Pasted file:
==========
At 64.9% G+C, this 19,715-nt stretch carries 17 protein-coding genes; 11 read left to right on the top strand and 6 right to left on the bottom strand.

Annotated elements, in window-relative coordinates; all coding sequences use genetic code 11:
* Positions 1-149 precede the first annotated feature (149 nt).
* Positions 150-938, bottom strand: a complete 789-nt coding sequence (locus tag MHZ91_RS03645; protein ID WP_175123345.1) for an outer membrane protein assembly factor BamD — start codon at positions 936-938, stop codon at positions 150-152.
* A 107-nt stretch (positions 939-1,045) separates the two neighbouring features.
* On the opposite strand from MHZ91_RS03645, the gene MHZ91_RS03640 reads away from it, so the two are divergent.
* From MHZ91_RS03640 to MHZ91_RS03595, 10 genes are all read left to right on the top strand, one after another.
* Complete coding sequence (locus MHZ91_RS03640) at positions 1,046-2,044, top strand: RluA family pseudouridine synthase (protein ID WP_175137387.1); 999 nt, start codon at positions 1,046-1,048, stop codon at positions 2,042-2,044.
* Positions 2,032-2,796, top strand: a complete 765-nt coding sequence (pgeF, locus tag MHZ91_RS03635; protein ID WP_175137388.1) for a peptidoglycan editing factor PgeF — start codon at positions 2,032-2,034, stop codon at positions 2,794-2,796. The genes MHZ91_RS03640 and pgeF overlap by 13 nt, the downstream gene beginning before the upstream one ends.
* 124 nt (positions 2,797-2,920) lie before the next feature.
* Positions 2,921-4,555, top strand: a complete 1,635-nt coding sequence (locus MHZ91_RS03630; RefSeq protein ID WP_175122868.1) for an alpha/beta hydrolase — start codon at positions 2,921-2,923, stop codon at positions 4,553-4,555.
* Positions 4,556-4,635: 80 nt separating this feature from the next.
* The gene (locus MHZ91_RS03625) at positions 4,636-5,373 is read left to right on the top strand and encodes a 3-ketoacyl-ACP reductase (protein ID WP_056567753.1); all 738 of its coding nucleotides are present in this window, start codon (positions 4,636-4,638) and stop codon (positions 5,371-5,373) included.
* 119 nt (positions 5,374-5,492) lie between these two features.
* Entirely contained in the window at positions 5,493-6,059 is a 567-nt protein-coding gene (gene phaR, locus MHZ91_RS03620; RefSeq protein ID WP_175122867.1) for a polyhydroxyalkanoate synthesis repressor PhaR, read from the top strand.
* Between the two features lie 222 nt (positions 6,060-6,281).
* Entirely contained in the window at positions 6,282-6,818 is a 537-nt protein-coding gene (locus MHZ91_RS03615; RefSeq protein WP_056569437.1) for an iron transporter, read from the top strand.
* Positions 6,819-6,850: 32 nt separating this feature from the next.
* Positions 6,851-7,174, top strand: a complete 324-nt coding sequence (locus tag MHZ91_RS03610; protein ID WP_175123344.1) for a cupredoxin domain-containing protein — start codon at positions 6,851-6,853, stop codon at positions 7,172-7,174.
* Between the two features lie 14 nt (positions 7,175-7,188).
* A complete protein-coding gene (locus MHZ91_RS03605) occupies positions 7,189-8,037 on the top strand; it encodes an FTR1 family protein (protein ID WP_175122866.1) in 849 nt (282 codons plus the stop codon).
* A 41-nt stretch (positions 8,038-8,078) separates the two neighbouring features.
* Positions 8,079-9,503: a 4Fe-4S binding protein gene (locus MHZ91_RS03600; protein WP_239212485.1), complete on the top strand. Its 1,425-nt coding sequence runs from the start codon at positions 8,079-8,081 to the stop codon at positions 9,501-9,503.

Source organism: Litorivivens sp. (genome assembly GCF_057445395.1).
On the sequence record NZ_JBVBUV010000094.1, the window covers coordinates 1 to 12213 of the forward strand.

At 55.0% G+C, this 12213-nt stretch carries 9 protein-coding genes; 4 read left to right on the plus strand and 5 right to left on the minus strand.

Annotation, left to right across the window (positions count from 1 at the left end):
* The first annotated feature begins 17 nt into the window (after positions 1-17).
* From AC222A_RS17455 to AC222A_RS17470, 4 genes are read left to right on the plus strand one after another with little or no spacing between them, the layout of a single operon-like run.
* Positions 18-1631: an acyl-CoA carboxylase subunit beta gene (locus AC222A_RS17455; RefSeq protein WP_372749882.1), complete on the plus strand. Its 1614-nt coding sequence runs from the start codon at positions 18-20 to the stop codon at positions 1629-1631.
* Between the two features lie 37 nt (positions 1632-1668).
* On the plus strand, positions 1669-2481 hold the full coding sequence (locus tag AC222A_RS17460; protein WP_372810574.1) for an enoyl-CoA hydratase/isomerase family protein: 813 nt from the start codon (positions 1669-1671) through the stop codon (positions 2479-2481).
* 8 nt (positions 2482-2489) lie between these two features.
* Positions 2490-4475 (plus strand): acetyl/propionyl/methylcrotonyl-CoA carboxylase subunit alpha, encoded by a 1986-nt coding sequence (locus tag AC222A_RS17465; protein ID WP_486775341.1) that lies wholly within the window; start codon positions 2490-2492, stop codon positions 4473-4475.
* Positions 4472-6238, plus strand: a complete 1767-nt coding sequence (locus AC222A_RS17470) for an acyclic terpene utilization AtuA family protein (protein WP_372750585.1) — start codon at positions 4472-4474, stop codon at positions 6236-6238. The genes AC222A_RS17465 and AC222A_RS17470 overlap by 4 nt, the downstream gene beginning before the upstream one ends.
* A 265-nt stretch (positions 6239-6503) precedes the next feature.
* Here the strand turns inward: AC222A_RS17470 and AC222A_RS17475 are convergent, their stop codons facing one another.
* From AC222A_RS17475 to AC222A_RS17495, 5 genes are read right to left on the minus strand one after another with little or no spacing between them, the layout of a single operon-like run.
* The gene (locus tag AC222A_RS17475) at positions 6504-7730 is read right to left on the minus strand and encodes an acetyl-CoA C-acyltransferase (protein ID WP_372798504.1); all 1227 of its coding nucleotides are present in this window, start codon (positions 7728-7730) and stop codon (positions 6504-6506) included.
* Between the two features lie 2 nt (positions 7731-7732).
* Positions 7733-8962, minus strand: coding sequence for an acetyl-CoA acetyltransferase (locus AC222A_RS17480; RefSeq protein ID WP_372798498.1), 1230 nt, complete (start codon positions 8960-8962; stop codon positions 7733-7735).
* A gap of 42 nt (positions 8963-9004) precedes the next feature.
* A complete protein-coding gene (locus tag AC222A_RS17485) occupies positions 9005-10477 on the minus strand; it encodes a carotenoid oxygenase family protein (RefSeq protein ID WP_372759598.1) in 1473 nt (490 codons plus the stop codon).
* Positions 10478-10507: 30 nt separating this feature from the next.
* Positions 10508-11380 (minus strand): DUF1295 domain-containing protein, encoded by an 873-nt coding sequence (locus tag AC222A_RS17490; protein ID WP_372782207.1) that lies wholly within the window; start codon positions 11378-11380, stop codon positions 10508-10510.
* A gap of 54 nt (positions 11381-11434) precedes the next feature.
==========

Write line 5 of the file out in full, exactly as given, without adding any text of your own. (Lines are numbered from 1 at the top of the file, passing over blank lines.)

* A 107-nt stretch (positions 939-1,045) separates the two neighbouring features.